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The phonetic status of the (inter)dental approximant

Published online by Cambridge University Press:  08 July 2010

Kenneth S. Olson
Affiliation:
SIL International & University of North DakotaKen_Olson@sil.org
Jeff Mielke
Affiliation:
University of Ottawajmielke@uottawa.ca
Josephine Sanicas-Daguman
Affiliation:
Translators Association of the PhilippinesJosephine_Daguman@sil.org
Carol Jean Pebley
Affiliation:
SIL InternationalCarol_Pebley@sil.org
Hugh J. Paterson III
Affiliation:
SIL International & University of North DakotaHugh_Paterson@sil.org

Abstract

The (inter)dental approximant is a little-studied speech sound in the Philippines and Western Australia. In this paper, we document the articulation of the sound, providing acoustic and video data from Kagayanen and Limos Kalinga, respectively. The sound is attested in at least fifteen languages. It is contrastive in five Western Australian languages, while in the Philippines it generally patterns as an allophone of /l/ but has emerged recently as a separate phoneme due to contact. It arose independently in the two regions. The sound is easily describable in terms of values of phonological features or phonetic parameters. All of these factors argue for the inclusion of the sound in the International Phonetic Alphabet.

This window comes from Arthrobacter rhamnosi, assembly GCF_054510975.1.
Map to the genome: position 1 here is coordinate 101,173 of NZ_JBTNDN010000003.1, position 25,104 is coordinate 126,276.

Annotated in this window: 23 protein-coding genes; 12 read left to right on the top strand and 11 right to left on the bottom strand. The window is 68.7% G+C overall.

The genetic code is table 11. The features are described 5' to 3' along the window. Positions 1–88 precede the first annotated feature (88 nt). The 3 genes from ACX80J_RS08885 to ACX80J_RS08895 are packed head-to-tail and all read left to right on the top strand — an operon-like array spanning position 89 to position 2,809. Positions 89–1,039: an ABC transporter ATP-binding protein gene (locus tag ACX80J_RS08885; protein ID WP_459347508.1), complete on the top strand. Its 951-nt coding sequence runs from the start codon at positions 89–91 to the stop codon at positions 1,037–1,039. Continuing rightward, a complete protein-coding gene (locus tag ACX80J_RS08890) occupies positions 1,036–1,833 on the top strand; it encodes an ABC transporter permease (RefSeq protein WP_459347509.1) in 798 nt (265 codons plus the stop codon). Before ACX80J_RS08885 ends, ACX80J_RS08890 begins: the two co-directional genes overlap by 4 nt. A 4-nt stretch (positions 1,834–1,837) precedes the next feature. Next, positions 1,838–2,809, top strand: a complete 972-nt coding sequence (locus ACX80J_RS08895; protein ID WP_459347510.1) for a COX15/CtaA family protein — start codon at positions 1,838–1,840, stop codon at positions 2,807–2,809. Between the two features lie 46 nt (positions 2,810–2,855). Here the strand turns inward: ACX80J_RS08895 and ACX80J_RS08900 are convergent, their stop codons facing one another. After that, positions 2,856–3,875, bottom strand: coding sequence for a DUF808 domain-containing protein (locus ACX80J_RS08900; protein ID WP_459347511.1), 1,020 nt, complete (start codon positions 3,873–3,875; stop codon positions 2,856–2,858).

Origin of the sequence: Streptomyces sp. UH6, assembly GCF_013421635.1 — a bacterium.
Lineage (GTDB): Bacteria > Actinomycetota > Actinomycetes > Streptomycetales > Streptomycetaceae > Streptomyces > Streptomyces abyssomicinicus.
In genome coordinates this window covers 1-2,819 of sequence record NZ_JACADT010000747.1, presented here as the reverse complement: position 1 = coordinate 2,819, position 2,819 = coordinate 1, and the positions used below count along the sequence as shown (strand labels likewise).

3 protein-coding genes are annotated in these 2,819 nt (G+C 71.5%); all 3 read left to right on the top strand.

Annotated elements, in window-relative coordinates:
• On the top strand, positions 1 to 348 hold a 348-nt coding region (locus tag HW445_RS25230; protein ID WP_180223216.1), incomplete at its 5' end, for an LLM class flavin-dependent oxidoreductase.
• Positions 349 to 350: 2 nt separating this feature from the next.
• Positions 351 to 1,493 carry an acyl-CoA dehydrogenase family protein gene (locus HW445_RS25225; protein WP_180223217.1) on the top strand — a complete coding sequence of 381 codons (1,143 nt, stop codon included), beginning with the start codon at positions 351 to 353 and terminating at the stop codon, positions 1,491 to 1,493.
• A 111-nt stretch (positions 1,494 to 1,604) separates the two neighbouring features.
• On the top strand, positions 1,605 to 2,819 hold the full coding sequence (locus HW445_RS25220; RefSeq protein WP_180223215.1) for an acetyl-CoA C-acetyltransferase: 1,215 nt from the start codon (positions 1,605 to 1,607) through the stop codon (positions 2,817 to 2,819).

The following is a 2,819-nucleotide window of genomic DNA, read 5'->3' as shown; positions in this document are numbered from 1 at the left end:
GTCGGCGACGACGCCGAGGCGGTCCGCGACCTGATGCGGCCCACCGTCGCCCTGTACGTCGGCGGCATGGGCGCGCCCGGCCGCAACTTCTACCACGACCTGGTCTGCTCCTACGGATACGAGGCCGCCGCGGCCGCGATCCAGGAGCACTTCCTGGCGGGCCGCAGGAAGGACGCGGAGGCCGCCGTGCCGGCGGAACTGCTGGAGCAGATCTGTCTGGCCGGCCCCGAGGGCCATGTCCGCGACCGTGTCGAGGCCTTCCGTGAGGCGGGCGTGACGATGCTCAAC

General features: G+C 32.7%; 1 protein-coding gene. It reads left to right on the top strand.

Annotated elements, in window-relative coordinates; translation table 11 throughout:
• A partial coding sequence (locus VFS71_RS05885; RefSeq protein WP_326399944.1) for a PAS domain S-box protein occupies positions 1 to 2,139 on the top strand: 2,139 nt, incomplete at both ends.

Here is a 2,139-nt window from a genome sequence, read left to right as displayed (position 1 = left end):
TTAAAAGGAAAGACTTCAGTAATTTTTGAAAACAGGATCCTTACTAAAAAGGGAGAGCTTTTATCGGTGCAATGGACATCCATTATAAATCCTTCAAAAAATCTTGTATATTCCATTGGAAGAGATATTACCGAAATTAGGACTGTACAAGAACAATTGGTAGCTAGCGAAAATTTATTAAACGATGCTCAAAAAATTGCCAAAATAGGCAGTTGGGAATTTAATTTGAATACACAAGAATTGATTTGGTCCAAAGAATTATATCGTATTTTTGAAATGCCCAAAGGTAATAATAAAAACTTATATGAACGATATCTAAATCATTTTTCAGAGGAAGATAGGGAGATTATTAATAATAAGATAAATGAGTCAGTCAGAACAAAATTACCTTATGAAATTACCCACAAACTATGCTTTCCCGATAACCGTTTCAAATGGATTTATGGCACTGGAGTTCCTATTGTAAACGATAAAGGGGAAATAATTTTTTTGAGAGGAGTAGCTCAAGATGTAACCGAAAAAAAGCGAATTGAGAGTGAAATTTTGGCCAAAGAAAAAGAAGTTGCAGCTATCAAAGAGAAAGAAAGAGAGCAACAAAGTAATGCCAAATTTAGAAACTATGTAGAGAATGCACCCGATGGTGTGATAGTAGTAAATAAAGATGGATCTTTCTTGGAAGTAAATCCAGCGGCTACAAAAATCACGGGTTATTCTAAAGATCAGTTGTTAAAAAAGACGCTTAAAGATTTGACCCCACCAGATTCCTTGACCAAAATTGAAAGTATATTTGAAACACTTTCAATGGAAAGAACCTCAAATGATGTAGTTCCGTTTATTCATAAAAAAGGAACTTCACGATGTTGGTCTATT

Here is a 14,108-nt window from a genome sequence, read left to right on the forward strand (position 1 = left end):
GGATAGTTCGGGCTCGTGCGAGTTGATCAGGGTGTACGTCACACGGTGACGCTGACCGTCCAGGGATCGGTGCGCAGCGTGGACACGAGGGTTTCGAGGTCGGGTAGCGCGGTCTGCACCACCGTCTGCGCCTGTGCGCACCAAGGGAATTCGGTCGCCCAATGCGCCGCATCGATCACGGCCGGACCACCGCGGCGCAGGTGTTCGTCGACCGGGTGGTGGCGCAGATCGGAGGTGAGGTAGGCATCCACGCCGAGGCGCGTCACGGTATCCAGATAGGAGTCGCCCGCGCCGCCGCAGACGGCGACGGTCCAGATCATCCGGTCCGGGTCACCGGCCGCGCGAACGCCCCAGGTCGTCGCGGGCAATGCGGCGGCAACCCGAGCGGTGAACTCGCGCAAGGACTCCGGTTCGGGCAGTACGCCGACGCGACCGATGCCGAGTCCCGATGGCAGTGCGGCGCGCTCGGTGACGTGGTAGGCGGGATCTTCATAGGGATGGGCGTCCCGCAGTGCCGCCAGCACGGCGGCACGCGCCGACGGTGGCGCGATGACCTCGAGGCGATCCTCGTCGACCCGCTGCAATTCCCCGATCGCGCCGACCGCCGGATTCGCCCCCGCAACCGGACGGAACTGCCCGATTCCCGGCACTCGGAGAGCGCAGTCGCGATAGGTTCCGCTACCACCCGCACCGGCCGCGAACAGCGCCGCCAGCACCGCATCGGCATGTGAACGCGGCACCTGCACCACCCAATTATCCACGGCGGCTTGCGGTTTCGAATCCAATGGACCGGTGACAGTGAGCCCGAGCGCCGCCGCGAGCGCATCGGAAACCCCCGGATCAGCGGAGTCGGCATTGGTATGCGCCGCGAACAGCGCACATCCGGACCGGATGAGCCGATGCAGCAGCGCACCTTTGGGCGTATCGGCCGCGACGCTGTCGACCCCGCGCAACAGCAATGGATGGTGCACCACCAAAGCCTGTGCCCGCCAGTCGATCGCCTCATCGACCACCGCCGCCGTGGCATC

Type
Research Article
Copyright
Copyright © International Phonetic Association 2010

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